When developing a program’s objectives, try not to take on too much too early. Instead, start simple with a few critical objectives and build success. As the saying goes, Rome wasn’t built in a day; neither will a curb management program be.

When curbs are mapped (inventoried), users and their needs are identified, and objectives are defined by collaborating with various groups, it is time to start managing the curb.

Manage the Curb

The results generated from understanding the curb are critical to establishing a program to effectively manage the curb. The curb is a programmable, fluid space with- in the larger transportation system where multiple users, modes, and governing practices are at play with each other. As parking and mobility professionals, it is our duty to manage this chaotic space.

Figure 3 depicts what curb management is balancing. The goal is to effectively and efficiently provide access to the identified users, who access the specific curb areas using different modes of transportation.

The program’s ultimate purpose is to distribute curb access considering the value or trade-off that varies for each combination of user/mode/area.

As an example, a delivery service that wants to use a specific curb on a busy street during rush hour may not be permitted to do so as it will impede traffic flow during rush hour. However, if the delivery service were permitted to perform delivery services on the busy street, a specific area may need to be defined to minimize impact to traffic flow while charging the delivery service a premium fee for that access. If the delivery service were to use a side street one block away from the busy street, fees for access may be much less or eliminated altogether. Similarly, a person parking all day in an area where high parking turnover is desired will likely have to consider the cost of staying too long at the risk of paying exorbitant fees. The intent of the high cost is to dissuade the person from staying longer than the desired parking objectives.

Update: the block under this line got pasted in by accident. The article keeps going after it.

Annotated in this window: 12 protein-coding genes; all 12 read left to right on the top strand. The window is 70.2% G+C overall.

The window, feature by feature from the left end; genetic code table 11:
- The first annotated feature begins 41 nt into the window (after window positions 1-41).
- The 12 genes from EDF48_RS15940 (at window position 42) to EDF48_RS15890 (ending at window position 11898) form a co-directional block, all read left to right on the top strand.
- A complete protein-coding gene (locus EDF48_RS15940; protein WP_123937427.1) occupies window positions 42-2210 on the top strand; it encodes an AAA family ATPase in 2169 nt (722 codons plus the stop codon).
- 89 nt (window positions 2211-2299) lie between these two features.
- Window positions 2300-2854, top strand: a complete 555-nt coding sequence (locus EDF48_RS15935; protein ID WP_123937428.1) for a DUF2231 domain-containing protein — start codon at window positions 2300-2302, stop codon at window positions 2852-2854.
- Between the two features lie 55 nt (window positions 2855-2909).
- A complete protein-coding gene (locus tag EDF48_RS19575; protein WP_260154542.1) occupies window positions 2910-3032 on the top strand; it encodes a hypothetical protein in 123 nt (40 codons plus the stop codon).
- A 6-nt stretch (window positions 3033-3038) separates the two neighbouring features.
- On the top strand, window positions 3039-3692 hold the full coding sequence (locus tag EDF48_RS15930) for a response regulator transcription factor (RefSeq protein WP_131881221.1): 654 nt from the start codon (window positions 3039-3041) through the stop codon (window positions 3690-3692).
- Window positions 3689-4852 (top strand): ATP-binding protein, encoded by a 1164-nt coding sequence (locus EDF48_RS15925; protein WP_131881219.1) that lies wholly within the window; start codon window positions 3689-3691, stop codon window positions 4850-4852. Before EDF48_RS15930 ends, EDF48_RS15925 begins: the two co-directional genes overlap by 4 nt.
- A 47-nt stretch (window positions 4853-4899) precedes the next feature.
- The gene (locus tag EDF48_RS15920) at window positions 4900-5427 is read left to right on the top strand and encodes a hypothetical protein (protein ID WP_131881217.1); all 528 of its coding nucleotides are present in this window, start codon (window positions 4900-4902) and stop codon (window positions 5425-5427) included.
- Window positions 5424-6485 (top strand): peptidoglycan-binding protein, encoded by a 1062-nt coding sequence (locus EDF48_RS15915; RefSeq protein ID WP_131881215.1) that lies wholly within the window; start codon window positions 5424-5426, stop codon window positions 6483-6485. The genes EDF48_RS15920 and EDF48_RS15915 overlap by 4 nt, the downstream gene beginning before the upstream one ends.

Figure 3 also identifies the various value and trade- offs curb management programs consider when evaluating users’ access needs. By understanding the value and trade-off considerations for a specific user, a management program can balance the desire for access to the curb with cost and convenience to ensure a proper allocation of the access occurs to all users.

Knowing the user types, their access needs, and their value and trade-off considerations, an entity can implement a curb management program to achieve defined objectives. A typical program will contain the following components:

  1. Allocate use.
  2. Integrate fragmented data.
  3. Monitor use.
  4. Communicate the rules.
  5. Enforce the curb.
  6. Report and analyze.

Allocate Use